Veteran’s Pension and Medicaid Asset Protection Trust Planning
While our Elder Law Attorneys always enjoy taking on cases that require their immediate and sustained attention, they find that their clients generally prefer the options available to them when they plan. Long-term care planning typically anticipates eligibility for payment of long-term care services through Medicaid or the U.S. Department of Veterans Affair’s Non-Service Connected Pension in the future.
MEDICAID ASSET PROTECTION PLANNING
The passage of the 2005 Deficit Reduction Act made Medicaid planning more challenging by extending the asset transfer “look-back” period to five years prior to the Medicaid application date for all types of transfers. This means that any transfers of assets to children or to trusts occurring in the five-year period immediately preceding the filing of a Medicaid application will result in a period of ineligibility for long-term care Medicaid benefits. In addition, the more money that someone transfers, the longer the period of ineligibility will last.
This look-back period requires that the most effective types of planning be undertaken at least five years before an application for Medicaid is filed. If the family situation is right and the motivation is strong, such “five-year planning” can prevent an individual from having to spend all of his or her life’s savings on the payment of long-term care services. Our Elder Law attorneys creatively blend different strategies and legal techniques—including long-term care insurance, asset protection trusts, and Medicaid benefits—to ensure clients can keep most of what they have earned when faced with the high costs of long-term care in a nursing home.
VETERAN’S PENSION PROTECTION PLANNING
Wartime veterans and their surviving spouses can potentially benefit from a VA’s Non-Service Connected Pension, sometimes informally referred to as “Aid and Attendance,” when their regularly recurring medical expenses are high and their monthly incomes are low. This income tax-free benefit provides monthly cash payments to help cover the costs of unreimbursed medical expenses for claimants with few financial resources to draw on for their support. Often, potential claimants can become eligible for this benefit upon entering an assisted living community or hiring an in-home caretaker.
In many ways similar to planning for Medicaid eligibility, yet at the same time uniquely different, qualification for the VA’s Non-Service Connected Pension often requires a restructuring of assets, utilization of asset transfers, or conversion of countable resources into exempt assets. With help from the VA-accredited attorneys in our firm, we can help you make the appropriate decisions for your particular circumstances, and avoid irrevocable mistakes.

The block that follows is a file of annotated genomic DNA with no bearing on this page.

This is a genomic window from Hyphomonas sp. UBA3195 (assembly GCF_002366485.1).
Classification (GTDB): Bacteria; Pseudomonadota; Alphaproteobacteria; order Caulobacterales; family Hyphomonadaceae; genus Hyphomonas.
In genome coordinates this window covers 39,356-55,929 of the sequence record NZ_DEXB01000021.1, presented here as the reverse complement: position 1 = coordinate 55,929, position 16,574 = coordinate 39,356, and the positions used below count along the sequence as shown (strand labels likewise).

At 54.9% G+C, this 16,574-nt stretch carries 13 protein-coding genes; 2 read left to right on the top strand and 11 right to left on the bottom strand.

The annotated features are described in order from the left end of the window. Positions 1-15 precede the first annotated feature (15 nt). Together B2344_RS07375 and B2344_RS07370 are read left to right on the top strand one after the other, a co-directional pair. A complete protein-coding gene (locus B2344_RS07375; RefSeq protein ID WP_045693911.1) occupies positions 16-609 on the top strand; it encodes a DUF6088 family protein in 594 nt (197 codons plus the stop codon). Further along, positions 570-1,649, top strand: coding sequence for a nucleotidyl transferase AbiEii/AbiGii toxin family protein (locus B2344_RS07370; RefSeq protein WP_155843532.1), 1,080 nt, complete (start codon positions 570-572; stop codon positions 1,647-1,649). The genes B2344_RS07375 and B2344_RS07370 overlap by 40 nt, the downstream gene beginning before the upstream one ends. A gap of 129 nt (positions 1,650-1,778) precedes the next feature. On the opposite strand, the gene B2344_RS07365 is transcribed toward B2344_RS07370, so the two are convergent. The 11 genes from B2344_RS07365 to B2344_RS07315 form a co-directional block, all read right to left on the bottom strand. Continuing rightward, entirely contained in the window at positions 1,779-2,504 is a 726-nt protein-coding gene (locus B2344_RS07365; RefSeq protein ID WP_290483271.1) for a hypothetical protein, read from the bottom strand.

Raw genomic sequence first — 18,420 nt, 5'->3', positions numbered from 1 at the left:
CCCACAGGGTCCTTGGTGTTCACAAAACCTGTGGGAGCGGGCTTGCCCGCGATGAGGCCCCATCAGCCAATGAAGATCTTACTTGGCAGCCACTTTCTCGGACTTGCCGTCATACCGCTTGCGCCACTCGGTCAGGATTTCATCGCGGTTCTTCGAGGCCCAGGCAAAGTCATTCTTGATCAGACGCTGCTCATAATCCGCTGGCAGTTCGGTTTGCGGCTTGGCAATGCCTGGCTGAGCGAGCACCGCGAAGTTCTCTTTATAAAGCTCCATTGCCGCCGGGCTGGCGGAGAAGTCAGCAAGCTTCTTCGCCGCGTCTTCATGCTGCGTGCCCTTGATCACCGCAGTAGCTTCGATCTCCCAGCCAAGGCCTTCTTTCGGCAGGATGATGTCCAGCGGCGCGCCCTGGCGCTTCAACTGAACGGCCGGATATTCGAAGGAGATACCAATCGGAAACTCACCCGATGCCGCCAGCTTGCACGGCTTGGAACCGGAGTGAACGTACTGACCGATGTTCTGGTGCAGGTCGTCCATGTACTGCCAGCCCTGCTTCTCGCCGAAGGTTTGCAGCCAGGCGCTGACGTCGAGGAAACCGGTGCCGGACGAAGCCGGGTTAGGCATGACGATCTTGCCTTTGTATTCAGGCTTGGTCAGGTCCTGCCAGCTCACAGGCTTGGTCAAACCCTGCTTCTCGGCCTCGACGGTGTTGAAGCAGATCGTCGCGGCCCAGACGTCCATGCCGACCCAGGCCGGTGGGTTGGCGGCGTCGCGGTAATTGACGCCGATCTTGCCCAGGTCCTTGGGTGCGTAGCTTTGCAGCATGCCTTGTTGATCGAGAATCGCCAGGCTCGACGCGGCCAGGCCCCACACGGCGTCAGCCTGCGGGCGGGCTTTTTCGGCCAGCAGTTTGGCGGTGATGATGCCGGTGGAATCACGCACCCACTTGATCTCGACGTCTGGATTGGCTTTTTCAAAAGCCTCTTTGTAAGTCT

ASSET PROTECTION TRUSTS
For purposes of Veteran’s Pension Benefits or Medicaid eligibility, a self-settled asset protection trust allows clients to control their estate plan while also protecting their assets from being counted by the VA or by state Medicaid agencies. Traditional estate planning trusts address concerns related to incapacity and the disposition of property at death. An asset protection trust addresses these issues and prevents resources from having to be completely exhausted by the costs of long-term care. Planning that utilizes an asset protection trust requires an extensive review of the client’s assets, goals, and needs. Our Elder Law attorneys are knowledgeable about the benefits and consequences associated with this type of planning, and therefore able to expertly guide clients through its challenges to the creation of a successful and satisfying plan.
Even though the typical asset protection trust is irrevocable, its creator can still retain certain rights in property transferred to it. Depending on the benefit sought, a client can retain the right to:
- Receive all of the trust income;
- Live in and use the personal residence;
- Change the trustees of the trust;
- Change the ultimate beneficiaries of the trust; and
- Add charitable beneficiaries to the trust.
CRISIS MEDICAID PLANNING AND APPLICATIONS
Keep in mind that even if there is insufficient time to implement a “five-year” plan, our Elder Law attorneys can also assist with implementing strategies that protect clients and their families in immediate need of long-term care services. Clients reeling from the shock of the first bills that come due for their long-term care are consistently surprised by the potential opportunities for preserving assets available to them, and grateful for the counsel provided from their initial consultation with our attorneys. Conversely, clients who fail to seek advice early in these situations are often disappointed when they discover that they have paid more for their long-term care than they would have had they obtained counsel when the issue became apparent.